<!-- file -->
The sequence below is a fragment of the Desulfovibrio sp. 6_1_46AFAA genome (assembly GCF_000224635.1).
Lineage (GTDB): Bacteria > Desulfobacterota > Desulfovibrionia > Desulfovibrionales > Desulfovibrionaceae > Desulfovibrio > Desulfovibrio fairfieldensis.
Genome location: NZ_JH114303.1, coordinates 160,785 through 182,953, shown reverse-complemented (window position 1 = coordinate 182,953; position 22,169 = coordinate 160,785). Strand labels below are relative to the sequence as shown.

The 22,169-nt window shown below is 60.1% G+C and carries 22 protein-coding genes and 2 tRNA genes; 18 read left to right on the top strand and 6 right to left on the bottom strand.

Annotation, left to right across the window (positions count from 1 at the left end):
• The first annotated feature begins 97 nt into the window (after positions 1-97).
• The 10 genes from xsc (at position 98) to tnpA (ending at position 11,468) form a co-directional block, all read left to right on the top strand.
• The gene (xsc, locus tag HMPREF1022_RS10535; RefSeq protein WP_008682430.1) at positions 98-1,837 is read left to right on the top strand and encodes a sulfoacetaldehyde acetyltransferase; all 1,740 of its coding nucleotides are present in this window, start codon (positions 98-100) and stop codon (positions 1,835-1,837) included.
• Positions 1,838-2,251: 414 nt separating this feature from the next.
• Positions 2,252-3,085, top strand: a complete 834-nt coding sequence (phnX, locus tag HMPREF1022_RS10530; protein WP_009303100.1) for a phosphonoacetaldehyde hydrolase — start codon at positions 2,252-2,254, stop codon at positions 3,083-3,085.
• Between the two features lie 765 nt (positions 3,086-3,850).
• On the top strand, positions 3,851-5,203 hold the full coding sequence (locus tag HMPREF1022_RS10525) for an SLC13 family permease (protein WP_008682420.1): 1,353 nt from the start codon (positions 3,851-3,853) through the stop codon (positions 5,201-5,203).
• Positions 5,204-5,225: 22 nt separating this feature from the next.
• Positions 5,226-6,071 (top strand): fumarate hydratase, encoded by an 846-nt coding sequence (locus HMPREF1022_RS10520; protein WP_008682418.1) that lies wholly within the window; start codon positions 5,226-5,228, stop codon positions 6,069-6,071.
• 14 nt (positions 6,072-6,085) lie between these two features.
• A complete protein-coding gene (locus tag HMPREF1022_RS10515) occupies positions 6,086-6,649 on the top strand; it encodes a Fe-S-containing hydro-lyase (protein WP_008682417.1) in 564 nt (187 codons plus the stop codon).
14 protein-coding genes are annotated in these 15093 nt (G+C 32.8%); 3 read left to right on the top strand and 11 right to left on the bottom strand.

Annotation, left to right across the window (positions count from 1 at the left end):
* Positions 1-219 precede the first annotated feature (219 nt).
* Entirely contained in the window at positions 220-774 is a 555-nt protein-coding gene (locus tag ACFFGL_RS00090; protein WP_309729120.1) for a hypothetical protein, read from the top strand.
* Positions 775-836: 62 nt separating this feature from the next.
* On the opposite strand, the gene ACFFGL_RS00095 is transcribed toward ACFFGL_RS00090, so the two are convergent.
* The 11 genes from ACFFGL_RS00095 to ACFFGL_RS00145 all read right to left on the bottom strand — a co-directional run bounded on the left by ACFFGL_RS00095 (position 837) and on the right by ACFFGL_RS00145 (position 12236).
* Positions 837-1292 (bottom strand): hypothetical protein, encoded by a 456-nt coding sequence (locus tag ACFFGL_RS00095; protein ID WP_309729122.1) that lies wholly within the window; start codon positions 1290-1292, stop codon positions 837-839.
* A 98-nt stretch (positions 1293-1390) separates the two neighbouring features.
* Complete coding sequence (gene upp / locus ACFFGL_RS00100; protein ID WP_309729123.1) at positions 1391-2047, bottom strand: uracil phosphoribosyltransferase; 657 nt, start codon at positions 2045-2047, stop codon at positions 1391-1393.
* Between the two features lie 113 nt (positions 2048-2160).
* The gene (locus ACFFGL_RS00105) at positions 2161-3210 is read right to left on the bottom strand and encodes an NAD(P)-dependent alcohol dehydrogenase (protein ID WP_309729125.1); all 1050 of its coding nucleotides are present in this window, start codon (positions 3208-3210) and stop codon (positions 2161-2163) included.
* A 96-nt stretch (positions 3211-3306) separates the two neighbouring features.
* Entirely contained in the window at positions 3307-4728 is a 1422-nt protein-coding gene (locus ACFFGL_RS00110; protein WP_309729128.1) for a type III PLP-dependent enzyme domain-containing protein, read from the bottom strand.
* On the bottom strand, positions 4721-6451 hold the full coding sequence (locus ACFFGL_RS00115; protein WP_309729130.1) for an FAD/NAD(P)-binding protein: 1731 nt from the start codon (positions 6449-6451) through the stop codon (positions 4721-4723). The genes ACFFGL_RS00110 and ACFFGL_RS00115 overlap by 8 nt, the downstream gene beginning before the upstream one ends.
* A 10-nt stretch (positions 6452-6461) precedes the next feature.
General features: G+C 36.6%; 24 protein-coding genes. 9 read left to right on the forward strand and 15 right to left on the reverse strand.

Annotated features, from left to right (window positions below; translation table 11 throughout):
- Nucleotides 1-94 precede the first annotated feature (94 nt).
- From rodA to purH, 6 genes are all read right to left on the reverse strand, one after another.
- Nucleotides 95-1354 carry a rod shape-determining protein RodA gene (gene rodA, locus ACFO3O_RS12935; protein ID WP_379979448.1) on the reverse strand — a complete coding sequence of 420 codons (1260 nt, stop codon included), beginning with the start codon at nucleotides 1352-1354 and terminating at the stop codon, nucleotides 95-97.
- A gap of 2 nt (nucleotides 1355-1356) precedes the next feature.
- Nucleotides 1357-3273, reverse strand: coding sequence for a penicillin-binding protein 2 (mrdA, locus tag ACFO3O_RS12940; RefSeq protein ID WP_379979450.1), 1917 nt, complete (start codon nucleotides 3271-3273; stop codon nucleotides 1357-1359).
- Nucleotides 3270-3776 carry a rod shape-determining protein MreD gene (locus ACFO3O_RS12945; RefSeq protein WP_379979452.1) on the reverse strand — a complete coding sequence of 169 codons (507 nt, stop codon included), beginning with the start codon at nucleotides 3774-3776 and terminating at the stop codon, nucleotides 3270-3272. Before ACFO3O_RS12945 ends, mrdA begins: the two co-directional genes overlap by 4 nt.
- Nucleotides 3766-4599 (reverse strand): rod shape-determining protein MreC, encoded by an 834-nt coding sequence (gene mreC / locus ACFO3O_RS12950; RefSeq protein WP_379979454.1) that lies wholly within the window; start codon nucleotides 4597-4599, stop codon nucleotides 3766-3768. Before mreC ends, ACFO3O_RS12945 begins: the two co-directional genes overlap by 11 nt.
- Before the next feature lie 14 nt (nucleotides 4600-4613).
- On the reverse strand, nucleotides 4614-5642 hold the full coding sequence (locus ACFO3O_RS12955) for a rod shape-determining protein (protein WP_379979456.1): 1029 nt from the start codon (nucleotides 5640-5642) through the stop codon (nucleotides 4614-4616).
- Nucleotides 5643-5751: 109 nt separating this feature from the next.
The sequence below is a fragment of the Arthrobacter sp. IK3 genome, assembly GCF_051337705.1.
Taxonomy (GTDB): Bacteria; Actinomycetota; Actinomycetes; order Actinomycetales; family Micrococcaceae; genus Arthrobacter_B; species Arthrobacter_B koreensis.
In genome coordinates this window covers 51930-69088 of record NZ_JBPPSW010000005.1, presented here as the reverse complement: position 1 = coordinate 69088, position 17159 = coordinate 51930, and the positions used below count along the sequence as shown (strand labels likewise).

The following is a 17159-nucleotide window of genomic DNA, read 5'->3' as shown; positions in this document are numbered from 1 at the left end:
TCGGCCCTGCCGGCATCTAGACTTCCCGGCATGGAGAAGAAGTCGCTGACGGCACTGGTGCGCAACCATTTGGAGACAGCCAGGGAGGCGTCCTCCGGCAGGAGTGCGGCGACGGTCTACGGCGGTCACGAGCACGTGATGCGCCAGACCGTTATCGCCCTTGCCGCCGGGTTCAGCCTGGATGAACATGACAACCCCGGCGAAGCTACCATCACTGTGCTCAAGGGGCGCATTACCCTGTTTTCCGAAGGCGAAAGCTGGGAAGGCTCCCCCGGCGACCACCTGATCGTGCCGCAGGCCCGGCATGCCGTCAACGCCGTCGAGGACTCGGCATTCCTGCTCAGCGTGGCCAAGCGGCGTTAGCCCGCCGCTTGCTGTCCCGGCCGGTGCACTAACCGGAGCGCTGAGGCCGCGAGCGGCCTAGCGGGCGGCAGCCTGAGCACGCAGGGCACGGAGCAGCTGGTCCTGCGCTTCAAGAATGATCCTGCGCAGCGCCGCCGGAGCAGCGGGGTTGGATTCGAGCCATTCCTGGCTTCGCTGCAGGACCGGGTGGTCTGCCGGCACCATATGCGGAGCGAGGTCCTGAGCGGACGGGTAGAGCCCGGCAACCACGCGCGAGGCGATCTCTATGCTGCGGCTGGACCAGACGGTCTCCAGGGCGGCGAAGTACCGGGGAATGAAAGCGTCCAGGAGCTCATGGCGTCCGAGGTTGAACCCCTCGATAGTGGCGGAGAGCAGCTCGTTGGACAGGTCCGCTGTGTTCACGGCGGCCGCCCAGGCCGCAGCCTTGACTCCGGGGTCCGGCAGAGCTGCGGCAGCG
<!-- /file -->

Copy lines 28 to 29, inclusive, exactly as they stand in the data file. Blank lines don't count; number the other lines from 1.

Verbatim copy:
* The gene (locus ACFFGL_RS00105) at positions 2161-3210 is read right to left on the bottom strand and encodes an NAD(P)-dependent alcohol dehydrogenase (protein ID WP_309729125.1); all 1050 of its coding nucleotides are present in this window, start codon (positions 3208-3210) and stop codon (positions 2161-2163) included.
* A 96-nt stretch (positions 3211-3306) separates the two neighbouring features.